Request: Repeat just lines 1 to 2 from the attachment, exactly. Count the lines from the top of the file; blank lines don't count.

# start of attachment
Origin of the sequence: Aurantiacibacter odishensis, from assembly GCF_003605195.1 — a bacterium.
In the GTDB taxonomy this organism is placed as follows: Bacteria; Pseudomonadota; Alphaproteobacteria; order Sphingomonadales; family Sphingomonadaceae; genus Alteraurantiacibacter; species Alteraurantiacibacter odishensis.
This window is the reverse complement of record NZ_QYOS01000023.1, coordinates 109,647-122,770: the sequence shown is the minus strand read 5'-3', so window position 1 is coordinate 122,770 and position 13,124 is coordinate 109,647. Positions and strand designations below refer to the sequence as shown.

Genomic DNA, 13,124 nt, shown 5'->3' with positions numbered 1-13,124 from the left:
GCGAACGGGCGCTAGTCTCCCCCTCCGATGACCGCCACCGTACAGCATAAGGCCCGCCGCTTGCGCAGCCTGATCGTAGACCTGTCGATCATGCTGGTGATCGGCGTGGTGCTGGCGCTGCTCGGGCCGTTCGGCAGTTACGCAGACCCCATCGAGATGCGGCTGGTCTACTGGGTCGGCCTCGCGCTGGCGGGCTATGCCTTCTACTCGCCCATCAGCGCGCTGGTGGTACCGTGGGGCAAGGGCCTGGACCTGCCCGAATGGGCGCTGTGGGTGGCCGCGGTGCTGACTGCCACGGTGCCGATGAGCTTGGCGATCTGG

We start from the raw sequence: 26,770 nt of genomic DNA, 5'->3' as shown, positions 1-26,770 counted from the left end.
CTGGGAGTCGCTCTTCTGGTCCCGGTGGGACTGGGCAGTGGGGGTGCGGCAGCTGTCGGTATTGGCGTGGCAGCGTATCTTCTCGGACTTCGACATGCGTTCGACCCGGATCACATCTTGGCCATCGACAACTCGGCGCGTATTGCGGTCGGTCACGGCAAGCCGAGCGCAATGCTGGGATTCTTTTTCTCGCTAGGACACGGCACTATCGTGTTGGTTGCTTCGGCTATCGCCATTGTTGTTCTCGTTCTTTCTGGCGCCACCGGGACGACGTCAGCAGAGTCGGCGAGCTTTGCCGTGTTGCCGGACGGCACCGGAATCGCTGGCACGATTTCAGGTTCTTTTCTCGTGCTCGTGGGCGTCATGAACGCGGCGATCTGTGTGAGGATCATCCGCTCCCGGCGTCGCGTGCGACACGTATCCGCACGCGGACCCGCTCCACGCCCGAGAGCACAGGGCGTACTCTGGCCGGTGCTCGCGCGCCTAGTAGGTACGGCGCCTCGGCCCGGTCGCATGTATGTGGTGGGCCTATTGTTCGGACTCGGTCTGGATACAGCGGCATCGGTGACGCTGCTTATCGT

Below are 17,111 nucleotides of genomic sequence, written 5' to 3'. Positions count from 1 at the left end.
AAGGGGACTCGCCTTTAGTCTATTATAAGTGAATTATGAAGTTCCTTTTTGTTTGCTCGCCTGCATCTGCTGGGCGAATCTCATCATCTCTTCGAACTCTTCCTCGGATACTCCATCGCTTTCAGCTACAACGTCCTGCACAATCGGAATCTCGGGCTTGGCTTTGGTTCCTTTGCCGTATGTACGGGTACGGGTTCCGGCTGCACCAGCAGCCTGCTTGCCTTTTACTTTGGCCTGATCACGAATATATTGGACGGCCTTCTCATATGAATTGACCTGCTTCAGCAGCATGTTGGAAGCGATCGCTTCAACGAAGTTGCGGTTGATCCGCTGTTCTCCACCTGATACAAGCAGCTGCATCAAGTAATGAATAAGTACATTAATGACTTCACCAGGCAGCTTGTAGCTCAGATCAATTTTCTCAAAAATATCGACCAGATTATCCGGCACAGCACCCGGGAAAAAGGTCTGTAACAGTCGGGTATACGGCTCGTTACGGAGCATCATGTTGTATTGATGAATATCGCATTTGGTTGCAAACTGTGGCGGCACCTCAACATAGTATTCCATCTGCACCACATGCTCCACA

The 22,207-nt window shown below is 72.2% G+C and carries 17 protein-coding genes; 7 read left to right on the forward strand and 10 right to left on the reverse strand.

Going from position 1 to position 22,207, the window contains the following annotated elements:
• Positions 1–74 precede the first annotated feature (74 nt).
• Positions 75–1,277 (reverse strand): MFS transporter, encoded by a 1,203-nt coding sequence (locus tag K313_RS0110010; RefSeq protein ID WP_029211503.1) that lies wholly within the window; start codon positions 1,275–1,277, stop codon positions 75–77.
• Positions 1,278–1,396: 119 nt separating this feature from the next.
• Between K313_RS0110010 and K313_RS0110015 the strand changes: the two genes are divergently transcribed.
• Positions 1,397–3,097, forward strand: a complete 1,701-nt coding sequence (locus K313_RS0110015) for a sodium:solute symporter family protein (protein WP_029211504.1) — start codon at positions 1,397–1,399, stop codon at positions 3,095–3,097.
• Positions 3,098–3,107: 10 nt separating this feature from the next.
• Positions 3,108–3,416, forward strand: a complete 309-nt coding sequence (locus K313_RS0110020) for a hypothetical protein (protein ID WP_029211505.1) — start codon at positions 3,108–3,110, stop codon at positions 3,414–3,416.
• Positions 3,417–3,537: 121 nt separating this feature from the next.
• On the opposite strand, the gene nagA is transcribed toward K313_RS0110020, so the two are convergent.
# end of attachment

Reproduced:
Origin of the sequence: Aurantiacibacter odishensis, from assembly GCF_003605195.1 — a bacterium.
In the GTDB taxonomy this organism is placed as follows: Bacteria; Pseudomonadota; Alphaproteobacteria; order Sphingomonadales; family Sphingomonadaceae; genus Alteraurantiacibacter; species Alteraurantiacibacter odishensis.